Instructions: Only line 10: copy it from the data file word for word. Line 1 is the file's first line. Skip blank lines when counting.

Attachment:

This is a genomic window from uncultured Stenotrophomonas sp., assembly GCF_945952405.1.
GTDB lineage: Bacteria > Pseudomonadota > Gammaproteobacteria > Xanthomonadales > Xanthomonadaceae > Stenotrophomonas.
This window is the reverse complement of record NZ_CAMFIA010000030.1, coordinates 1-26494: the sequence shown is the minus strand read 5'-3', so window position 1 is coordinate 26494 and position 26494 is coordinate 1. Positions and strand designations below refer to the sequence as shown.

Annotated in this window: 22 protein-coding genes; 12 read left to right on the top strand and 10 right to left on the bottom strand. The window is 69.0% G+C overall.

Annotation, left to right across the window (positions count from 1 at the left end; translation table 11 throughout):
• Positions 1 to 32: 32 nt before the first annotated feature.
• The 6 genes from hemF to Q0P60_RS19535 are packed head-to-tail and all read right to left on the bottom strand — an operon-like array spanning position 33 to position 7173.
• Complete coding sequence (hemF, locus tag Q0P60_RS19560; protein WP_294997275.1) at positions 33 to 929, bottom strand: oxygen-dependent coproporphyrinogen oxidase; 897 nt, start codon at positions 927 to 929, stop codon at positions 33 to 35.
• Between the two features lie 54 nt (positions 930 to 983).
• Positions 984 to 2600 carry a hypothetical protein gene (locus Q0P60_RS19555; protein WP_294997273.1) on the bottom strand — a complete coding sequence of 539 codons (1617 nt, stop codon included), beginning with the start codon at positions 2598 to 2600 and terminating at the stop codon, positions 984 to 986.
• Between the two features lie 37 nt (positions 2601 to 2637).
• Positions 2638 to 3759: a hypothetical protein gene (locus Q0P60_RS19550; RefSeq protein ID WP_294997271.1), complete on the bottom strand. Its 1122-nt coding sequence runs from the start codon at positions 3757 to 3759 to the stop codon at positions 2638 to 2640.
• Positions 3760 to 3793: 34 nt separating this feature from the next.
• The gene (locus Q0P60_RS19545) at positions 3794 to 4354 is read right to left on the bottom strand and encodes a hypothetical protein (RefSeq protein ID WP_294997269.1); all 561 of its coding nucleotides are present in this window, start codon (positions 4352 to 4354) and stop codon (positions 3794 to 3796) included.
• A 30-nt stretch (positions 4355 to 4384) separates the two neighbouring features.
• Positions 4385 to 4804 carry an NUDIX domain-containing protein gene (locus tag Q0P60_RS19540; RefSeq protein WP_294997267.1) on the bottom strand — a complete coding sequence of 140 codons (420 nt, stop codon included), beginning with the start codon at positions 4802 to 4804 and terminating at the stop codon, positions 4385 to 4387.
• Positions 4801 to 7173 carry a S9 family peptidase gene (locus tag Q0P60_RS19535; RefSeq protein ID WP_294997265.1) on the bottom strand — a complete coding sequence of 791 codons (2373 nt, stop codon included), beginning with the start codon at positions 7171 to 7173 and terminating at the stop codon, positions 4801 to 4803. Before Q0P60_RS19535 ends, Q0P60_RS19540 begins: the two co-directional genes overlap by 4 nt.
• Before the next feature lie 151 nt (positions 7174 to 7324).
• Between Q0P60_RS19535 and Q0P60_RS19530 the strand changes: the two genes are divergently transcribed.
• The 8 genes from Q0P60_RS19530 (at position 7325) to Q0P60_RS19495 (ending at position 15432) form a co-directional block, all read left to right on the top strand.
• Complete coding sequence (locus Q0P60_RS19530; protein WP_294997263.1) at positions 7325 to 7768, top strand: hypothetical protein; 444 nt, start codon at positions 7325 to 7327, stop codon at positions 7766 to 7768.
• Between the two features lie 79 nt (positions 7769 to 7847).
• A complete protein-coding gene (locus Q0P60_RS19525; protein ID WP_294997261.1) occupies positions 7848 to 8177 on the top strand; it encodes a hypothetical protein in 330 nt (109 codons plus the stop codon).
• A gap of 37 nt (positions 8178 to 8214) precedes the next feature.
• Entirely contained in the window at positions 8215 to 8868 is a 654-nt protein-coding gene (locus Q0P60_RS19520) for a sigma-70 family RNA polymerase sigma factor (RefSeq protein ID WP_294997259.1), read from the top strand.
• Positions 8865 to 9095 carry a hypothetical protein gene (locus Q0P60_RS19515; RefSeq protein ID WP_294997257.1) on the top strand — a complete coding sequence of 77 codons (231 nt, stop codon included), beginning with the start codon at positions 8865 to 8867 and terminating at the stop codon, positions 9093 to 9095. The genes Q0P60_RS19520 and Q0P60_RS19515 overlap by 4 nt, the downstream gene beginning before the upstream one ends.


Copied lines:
• Positions 984 to 2600 carry a hypothetical protein gene (locus Q0P60_RS19555; protein WP_294997273.1) on the bottom strand — a complete coding sequence of 539 codons (1617 nt, stop codon included), beginning with the start codon at positions 2598 to 2600 and terminating at the stop codon, positions 984 to 986.